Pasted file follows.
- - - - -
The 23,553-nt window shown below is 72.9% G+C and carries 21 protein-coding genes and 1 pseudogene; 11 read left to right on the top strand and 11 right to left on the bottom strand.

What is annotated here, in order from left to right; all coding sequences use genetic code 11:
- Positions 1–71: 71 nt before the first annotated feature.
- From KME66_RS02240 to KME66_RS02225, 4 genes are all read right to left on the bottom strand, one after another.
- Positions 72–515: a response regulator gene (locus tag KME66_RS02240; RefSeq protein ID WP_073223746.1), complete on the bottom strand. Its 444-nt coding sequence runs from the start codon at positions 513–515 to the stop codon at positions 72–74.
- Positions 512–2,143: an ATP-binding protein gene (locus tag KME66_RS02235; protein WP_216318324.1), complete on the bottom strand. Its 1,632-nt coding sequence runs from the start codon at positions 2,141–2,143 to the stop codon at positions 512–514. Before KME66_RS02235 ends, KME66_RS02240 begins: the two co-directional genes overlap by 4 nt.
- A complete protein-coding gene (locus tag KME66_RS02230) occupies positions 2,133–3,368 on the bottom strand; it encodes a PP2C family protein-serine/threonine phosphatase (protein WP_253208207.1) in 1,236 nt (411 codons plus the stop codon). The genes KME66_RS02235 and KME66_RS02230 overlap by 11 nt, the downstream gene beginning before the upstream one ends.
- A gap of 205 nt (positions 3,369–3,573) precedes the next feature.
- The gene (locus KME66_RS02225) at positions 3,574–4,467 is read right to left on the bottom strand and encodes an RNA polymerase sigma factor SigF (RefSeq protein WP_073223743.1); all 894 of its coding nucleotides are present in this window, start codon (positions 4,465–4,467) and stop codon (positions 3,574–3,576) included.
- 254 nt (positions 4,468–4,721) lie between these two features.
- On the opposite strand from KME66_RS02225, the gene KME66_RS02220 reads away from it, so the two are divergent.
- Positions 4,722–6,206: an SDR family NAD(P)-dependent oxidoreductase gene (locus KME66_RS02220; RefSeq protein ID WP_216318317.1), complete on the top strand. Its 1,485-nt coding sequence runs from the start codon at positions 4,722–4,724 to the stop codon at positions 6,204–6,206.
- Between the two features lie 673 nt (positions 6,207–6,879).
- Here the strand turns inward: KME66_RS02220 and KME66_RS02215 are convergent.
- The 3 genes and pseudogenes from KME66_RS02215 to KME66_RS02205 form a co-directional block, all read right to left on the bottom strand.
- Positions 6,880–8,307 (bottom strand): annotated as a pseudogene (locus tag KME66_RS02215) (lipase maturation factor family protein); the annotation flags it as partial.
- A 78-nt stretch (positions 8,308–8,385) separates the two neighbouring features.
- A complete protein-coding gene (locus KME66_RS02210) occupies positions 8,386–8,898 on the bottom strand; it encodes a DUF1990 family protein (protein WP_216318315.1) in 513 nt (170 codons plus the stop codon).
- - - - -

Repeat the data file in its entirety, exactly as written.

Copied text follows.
The 23,553-nt window shown below is 72.9% G+C and carries 21 protein-coding genes and 1 pseudogene; 11 read left to right on the top strand and 11 right to left on the bottom strand.

What is annotated here, in order from left to right; all coding sequences use genetic code 11:
- Positions 1–71: 71 nt before the first annotated feature.
- From KME66_RS02240 to KME66_RS02225, 4 genes are all read right to left on the bottom strand, one after another.
- Positions 72–515: a response regulator gene (locus tag KME66_RS02240; RefSeq protein ID WP_073223746.1), complete on the bottom strand. Its 444-nt coding sequence runs from the start codon at positions 513–515 to the stop codon at positions 72–74.
- Positions 512–2,143: an ATP-binding protein gene (locus tag KME66_RS02235; protein WP_216318324.1), complete on the bottom strand. Its 1,632-nt coding sequence runs from the start codon at positions 2,141–2,143 to the stop codon at positions 512–514. Before KME66_RS02235 ends, KME66_RS02240 begins: the two co-directional genes overlap by 4 nt.
- A complete protein-coding gene (locus tag KME66_RS02230) occupies positions 2,133–3,368 on the bottom strand; it encodes a PP2C family protein-serine/threonine phosphatase (protein WP_253208207.1) in 1,236 nt (411 codons plus the stop codon). The genes KME66_RS02235 and KME66_RS02230 overlap by 11 nt, the downstream gene beginning before the upstream one ends.
- A gap of 205 nt (positions 3,369–3,573) precedes the next feature.
- The gene (locus KME66_RS02225) at positions 3,574–4,467 is read right to left on the bottom strand and encodes an RNA polymerase sigma factor SigF (RefSeq protein WP_073223743.1); all 894 of its coding nucleotides are present in this window, start codon (positions 4,465–4,467) and stop codon (positions 3,574–3,576) included.
- 254 nt (positions 4,468–4,721) lie between these two features.
- On the opposite strand from KME66_RS02225, the gene KME66_RS02220 reads away from it, so the two are divergent.
- Positions 4,722–6,206: an SDR family NAD(P)-dependent oxidoreductase gene (locus KME66_RS02220; RefSeq protein ID WP_216318317.1), complete on the top strand. Its 1,485-nt coding sequence runs from the start codon at positions 4,722–4,724 to the stop codon at positions 6,204–6,206.
- Between the two features lie 673 nt (positions 6,207–6,879).
- Here the strand turns inward: KME66_RS02220 and KME66_RS02215 are convergent.
- The 3 genes and pseudogenes from KME66_RS02215 to KME66_RS02205 form a co-directional block, all read right to left on the bottom strand.
- Positions 6,880–8,307 (bottom strand): annotated as a pseudogene (locus tag KME66_RS02215) (lipase maturation factor family protein); the annotation flags it as partial.
- A 78-nt stretch (positions 8,308–8,385) separates the two neighbouring features.
- A complete protein-coding gene (locus KME66_RS02210) occupies positions 8,386–8,898 on the bottom strand; it encodes a DUF1990 family protein (protein WP_216318315.1) in 513 nt (170 codons plus the stop codon).